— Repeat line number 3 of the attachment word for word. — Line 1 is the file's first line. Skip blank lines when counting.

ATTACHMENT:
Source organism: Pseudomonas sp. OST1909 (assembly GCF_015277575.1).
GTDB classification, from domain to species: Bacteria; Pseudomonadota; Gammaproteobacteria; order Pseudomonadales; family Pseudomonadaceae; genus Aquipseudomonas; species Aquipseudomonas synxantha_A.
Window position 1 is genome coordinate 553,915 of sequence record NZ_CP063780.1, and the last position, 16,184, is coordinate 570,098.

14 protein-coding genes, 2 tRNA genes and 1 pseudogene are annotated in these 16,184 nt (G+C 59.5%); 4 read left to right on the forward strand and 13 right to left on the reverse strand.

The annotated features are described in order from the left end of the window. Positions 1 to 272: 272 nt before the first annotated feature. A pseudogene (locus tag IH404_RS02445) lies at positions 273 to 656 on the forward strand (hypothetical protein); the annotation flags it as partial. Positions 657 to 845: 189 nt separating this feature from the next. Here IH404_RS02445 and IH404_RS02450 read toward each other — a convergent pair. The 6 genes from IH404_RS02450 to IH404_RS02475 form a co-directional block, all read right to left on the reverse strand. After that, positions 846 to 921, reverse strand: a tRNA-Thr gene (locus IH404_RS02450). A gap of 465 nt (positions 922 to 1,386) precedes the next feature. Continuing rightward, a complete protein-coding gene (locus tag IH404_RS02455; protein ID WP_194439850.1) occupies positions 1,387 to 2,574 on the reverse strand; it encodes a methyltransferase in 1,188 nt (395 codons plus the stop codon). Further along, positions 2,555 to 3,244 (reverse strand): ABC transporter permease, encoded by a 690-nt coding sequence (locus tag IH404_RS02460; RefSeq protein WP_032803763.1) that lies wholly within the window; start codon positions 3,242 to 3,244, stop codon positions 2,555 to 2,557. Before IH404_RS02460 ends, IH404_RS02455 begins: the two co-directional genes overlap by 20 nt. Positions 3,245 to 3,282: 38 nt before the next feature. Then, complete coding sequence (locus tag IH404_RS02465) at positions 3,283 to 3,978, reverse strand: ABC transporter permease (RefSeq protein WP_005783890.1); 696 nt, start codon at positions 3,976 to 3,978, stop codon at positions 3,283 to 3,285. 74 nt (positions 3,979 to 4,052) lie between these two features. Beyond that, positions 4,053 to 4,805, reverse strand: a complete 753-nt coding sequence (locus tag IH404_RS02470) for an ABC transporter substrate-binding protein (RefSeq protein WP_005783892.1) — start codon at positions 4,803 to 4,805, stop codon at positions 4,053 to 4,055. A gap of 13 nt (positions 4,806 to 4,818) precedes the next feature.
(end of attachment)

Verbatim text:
Window position 1 is genome coordinate 553,915 of sequence record NZ_CP063780.1, and the last position, 16,184, is coordinate 570,098.